Minneapolis writer and St. Cloud State alumna Bethany Frenette ’05 has made the Twin Cities the setting for her debut book, “Dark Star,” published by Hyperion. The young adult novel, a blend of supernatural adventure and romance, was released in October 2012.
Plot-driven and spiked with goofy humor, the book has earned positive reader reviews. The second of the series, “Burn Bright,” is expected to be out in the fall.
Bill Meissner, professor of English at St. Cloud State, knew of Frenette’s potential as a student in several of his classes. The quality of her writing inspired him to keep a folder labeled “The Bethany File” in his file cabinet.
“I rarely do that with student work,” Meissner said. “Bethany was an outstanding creative writing student from day one. I recognized great potential and saved her writings from the first fiction writing class she took from me.”
He shared the file with Frenette — much to her embarrassment — when he invited her back to his class as a guest speaker last fall.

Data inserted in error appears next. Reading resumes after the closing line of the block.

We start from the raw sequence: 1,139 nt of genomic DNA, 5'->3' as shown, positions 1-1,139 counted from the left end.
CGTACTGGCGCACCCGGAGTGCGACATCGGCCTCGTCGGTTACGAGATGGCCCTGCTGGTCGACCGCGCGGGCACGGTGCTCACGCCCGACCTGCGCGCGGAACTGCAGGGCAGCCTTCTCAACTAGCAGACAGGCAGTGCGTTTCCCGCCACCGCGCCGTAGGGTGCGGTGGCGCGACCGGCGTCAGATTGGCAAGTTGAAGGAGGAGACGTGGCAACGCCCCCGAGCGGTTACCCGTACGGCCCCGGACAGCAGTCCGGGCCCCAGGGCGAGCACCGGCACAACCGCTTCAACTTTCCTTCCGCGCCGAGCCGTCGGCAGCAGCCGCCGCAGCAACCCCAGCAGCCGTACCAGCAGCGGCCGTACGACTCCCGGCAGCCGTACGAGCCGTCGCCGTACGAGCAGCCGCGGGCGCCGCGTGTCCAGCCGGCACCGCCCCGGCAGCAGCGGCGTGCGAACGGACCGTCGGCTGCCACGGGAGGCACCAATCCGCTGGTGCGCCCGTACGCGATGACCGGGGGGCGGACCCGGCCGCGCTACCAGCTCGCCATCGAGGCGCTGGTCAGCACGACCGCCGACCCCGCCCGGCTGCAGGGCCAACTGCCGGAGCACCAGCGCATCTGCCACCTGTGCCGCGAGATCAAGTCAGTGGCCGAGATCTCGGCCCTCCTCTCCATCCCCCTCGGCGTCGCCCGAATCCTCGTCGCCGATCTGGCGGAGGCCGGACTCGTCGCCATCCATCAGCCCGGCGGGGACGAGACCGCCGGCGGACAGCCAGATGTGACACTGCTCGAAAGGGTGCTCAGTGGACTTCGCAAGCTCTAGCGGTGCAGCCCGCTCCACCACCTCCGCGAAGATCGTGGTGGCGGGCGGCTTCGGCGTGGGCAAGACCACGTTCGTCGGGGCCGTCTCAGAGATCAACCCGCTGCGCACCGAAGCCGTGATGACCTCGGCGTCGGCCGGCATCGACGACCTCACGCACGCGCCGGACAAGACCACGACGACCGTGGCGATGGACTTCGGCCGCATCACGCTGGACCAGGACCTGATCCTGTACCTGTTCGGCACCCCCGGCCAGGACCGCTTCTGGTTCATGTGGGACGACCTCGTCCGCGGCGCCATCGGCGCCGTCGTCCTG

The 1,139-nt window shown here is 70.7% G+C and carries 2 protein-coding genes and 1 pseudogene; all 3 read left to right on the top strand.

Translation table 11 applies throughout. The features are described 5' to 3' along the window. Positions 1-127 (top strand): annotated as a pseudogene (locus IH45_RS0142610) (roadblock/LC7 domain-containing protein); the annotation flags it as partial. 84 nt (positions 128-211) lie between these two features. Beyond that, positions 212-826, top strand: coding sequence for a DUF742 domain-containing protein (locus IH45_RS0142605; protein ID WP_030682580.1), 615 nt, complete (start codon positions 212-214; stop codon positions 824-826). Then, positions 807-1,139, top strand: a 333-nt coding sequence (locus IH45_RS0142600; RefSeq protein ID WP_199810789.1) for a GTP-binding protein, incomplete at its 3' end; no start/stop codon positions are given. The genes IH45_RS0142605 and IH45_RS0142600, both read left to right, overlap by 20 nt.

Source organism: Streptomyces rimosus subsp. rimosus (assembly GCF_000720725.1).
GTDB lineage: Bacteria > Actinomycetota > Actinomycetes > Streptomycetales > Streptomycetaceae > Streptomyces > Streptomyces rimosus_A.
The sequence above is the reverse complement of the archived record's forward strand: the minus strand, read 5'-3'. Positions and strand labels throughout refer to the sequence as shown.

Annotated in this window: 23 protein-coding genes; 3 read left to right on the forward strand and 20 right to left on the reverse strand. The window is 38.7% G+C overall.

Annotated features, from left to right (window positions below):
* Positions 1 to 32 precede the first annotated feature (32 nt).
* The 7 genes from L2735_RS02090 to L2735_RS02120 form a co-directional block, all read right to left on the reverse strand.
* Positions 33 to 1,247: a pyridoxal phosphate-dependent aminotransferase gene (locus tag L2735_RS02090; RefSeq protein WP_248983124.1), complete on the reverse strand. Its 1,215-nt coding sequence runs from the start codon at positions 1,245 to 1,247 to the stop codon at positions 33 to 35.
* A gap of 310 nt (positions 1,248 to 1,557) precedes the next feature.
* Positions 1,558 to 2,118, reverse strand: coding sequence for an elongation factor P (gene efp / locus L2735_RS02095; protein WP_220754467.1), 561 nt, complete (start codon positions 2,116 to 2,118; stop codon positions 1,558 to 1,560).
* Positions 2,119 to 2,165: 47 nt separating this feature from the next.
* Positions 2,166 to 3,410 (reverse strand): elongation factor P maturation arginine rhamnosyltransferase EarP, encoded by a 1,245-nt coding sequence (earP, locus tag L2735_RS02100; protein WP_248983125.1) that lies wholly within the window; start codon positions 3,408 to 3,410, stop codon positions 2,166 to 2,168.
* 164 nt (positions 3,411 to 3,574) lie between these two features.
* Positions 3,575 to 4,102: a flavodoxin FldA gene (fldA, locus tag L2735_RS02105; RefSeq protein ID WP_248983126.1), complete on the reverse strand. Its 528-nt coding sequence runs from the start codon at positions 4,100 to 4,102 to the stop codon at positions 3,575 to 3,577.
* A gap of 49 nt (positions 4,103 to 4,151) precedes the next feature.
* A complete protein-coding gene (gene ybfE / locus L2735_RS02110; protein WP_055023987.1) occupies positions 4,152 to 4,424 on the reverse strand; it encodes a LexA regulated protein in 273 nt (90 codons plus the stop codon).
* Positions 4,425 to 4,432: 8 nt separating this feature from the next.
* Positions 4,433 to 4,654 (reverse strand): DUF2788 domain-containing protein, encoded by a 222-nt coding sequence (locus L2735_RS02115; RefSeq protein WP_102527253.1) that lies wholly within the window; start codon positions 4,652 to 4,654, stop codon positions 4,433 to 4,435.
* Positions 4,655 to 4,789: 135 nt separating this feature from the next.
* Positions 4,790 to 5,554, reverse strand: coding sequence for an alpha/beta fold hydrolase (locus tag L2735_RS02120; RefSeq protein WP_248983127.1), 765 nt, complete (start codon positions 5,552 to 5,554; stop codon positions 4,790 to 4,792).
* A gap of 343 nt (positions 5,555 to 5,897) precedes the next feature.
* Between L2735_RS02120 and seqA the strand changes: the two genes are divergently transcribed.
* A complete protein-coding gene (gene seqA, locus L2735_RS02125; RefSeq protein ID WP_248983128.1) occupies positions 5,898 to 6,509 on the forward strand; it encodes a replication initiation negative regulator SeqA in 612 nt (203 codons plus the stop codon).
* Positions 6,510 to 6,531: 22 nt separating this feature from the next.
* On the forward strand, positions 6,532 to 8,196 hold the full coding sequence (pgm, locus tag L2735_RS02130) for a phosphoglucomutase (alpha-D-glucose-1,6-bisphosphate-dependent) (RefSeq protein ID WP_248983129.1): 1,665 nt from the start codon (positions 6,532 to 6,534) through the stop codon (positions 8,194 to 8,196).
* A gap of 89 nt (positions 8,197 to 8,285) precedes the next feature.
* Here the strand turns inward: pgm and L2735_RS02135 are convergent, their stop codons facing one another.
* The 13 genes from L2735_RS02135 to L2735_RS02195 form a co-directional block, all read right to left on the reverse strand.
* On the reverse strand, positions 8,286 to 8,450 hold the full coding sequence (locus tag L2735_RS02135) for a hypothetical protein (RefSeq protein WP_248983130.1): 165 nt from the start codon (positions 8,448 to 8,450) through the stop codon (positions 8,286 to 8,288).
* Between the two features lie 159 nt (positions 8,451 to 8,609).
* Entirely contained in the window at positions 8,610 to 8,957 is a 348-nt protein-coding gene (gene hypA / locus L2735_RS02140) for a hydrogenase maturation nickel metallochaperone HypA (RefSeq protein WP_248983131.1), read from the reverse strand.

“I didn’t specifically choose to write young adult. The novel I wrote for my MFA thesis wasn’t YA, but when I got the idea for “Dark Star,” that’s just how it turned out,” Frenette said.
Since childhood, Frenette has written fiction in various forms. At 5, she made up stories at night to combat her fear of the dark. A few years later, she was filling spiral notebooks with “fan fiction” — creating new storylines for characters in the children’s books she loved. A bookish child, Frenette developed into a playful adult who can recite Maurice Sendak’s “Outside Over There” from memory.
As a St. Cloud native, Frenette had a “natural impulse” to attend St. Cloud State given its convenient location just a few blocks from her mother’s house. As a student she lived at home as she majored in English literature and minored in creative writing. During this time she wrote mostly short stories. In her senior year, Frenette was co-editor of Upper Mississippi Harvest, the university’s annual literary and art magazine. In her spare time she was drawn to writing fantasy novels.
As a newly published author, Frenette is supportive of reader-written fan works, a growing internet trend, and one that she feels fosters community. In her view, once a book is in the hands and hearts of readers, the author cedes control and the characters are open to creative reinterpretation. Frenette considers it a simple matter of sharing, and is willing to allow others to play with her work and words.